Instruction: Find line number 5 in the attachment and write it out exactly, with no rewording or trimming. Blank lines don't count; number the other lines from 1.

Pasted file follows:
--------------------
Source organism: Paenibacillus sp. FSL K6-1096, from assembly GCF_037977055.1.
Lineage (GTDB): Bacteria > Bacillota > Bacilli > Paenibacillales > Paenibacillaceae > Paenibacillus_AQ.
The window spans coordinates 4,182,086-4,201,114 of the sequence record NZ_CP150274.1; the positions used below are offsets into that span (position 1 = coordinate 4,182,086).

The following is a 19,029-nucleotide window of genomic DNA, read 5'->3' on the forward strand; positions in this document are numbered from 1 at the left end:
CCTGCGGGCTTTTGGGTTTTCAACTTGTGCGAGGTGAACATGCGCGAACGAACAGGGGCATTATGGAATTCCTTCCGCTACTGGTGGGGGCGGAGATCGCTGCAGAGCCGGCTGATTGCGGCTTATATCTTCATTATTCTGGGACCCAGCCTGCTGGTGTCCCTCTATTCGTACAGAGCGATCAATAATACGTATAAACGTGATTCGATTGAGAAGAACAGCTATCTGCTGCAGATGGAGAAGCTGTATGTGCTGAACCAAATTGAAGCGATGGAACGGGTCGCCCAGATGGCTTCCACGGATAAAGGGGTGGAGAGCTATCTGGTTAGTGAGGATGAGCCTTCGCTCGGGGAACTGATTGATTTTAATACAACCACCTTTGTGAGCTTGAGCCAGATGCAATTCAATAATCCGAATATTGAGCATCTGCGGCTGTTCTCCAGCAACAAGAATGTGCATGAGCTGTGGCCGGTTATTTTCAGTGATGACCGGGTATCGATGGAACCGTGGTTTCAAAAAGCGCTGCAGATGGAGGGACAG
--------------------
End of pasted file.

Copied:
CCTGCGGGCTTTTGGGTTTTCAACTTGTGCGAGGTGAACATGCGCGAACGAACAGGGGCATTATGGAATTCCTTCCGCTACTGGTGGGGGCGGAGATCGCTGCAGAGCCGGCTGATTGCGGCTTATATCTTCATTATTCTGGGACCCAGCCTGCTGGTGTCCCTCTATTCGTACAGAGCGATCAATAATACGTATAAACGTGATTCGATTGAGAAGAACAGCTATCTGCTGCAGATGGAGAAGCTGTATGTGCTGAACCAAATTGAAGCGATGGAACGGGTCGCCCAGATGGCTTCCACGGATAAAGGGGTGGAGAGCTATCTGGTTAGTGAGGATGAGCCTTCGCTCGGGGAACTGATTGATTTTAATACAACCACCTTTGTGAGCTTGAGCCAGATGCAATTCAATAATCCGAATATTGAGCATCTGCGGCTGTTCTCCAGCAACAAGAATGTGCATGAGCTGTGGCCGGTTATTTTCAGTGATGACCGGGTATCGATGGAACCGTGGTTTCAAAAAGCGCTGCAGATGGAGGGACAG